Nor is this phenomenon anything new. An amusing example is offered by "Giants", an RTS game from over a decade ago. One race in the game were mermaids. Topless mermaids, oh my, no seashells! Now, ESRB was thoroughly scandalised by this, and threatened a "kiss-of-death" rating unless it was amended, but had no problem with the level of "violence" portrayed in the game. PEGI was upset with the amount of blood and gore, but had absolutely no problem with the topless mermaids. So the game developer patched the mermaids with a bandeau, and made the blood green instead of red. PEGI and ESRB declared young gamers saved from trauma and a life of psych counseling by their vigilance once again. And a few weeks after the game was published, most video game magazines published the tip that if you went into the game directory and renamed or deleted a certain small file, the bandeau disappeared and your cartoon mermaids had boobs again.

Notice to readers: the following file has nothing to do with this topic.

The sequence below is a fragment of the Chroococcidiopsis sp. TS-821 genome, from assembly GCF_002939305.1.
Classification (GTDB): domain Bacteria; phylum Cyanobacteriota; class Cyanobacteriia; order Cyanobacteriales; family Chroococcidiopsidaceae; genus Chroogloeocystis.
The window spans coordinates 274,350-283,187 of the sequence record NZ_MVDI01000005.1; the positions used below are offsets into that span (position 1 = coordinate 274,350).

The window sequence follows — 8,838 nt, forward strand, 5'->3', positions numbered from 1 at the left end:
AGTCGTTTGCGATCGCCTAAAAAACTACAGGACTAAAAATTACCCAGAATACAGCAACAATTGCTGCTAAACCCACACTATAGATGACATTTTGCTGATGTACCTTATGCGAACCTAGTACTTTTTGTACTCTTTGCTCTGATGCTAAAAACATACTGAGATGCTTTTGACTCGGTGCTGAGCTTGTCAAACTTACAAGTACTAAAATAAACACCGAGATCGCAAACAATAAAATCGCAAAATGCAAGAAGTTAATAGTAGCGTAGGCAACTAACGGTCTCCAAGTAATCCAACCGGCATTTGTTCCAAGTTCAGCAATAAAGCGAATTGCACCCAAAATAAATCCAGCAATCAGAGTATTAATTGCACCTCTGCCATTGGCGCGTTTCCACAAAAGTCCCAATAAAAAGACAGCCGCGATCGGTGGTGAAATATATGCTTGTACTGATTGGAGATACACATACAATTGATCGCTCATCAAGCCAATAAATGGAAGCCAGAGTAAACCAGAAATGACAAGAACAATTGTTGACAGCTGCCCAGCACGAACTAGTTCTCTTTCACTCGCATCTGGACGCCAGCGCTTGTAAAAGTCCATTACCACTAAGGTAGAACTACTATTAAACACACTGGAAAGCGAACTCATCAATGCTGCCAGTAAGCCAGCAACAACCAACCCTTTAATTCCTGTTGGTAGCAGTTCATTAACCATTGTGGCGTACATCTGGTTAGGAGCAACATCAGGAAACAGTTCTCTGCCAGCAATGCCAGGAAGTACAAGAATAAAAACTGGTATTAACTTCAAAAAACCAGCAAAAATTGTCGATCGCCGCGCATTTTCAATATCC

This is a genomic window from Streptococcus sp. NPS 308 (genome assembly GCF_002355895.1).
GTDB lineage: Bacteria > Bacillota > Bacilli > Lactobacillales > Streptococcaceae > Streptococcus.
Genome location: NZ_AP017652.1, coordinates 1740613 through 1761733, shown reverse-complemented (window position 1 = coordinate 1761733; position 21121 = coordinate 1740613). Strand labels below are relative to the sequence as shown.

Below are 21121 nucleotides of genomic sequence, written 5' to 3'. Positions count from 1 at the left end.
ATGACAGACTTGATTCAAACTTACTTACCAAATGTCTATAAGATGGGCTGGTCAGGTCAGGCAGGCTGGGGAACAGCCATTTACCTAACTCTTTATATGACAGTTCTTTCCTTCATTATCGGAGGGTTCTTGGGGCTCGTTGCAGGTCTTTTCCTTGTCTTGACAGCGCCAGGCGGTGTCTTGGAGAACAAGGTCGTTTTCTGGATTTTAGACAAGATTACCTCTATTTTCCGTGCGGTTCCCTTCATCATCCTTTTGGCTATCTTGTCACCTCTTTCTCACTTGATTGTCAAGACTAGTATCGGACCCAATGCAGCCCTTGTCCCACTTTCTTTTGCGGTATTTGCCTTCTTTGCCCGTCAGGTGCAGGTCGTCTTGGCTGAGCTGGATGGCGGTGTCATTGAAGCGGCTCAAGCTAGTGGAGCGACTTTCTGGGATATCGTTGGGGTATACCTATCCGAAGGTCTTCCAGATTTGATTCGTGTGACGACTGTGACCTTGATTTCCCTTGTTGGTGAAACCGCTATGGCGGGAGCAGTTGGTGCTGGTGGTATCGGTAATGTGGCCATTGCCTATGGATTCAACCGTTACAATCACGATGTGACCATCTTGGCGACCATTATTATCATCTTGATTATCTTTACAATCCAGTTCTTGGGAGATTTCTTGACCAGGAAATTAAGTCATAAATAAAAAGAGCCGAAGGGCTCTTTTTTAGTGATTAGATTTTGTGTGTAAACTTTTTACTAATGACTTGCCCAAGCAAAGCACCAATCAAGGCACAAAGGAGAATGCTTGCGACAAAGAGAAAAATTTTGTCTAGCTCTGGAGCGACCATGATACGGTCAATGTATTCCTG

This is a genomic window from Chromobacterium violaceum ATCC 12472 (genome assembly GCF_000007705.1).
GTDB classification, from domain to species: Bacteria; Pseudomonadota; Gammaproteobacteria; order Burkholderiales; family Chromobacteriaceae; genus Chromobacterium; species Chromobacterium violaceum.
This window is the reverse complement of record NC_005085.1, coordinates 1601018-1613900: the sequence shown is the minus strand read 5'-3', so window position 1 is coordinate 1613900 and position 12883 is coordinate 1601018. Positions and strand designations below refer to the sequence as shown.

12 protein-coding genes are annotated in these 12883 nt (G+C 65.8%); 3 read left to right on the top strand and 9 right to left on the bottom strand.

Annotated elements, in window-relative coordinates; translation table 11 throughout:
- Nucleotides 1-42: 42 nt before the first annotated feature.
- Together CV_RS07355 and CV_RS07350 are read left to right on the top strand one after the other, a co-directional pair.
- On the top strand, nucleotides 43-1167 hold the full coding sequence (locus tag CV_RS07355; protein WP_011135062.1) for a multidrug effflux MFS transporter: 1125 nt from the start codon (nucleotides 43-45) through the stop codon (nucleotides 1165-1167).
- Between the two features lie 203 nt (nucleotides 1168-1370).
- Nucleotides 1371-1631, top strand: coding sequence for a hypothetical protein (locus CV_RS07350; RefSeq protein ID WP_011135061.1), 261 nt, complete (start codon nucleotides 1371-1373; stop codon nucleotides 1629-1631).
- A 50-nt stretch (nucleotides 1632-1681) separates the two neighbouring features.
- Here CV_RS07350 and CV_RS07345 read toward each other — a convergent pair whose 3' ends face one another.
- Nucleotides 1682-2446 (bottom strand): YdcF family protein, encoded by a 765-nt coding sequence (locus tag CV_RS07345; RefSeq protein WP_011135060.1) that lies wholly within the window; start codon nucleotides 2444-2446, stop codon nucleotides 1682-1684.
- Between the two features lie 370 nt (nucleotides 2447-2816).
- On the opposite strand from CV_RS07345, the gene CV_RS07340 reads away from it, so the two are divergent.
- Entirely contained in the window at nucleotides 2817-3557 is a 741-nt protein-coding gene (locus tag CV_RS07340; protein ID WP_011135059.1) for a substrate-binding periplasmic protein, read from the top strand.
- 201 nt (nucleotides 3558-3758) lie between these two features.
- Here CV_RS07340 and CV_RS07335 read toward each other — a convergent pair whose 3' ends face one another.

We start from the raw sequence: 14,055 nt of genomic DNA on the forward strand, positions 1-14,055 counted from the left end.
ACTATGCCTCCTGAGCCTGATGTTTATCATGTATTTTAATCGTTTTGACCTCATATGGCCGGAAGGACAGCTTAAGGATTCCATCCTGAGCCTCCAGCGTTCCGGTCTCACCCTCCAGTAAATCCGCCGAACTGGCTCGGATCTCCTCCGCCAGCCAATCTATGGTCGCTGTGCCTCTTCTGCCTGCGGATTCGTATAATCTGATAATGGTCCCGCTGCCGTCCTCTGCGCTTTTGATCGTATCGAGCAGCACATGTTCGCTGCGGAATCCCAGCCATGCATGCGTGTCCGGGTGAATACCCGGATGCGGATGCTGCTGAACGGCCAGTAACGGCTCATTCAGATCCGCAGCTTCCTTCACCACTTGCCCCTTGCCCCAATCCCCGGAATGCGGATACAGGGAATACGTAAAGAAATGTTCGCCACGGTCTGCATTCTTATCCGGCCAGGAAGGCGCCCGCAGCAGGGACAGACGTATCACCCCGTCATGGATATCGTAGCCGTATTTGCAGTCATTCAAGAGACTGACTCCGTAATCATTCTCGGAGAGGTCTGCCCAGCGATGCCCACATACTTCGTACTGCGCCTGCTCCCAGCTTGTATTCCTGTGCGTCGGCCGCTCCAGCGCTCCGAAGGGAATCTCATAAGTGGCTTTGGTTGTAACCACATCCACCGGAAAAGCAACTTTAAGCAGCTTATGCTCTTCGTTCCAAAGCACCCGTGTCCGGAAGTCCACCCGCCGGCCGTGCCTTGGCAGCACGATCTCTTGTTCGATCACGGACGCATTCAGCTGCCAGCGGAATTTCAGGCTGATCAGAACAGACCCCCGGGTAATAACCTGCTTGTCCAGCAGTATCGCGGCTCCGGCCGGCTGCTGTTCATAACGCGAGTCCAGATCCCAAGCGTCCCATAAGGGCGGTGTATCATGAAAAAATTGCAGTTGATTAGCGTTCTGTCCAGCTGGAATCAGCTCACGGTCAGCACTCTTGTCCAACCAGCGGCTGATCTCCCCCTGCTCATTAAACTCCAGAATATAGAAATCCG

Which brings us neatly to the real point here, the true paradox.

Gamers want the boobs. (Male gamers, anyhow. What female gamers want, I am in no way qualified to say.) Yes, that's right. I came right out and said it. Gamers want to see flesh, and lots of it. Artfully concealed and occasionally revealed is my personal preference, but Your Mileage May Vary. Hellaciously politically incorrect to say, but there you have it. And it's true.

Which means that ESRB and PEGI are, for the most part, in the business of preventing the consumers from obtaining what they want.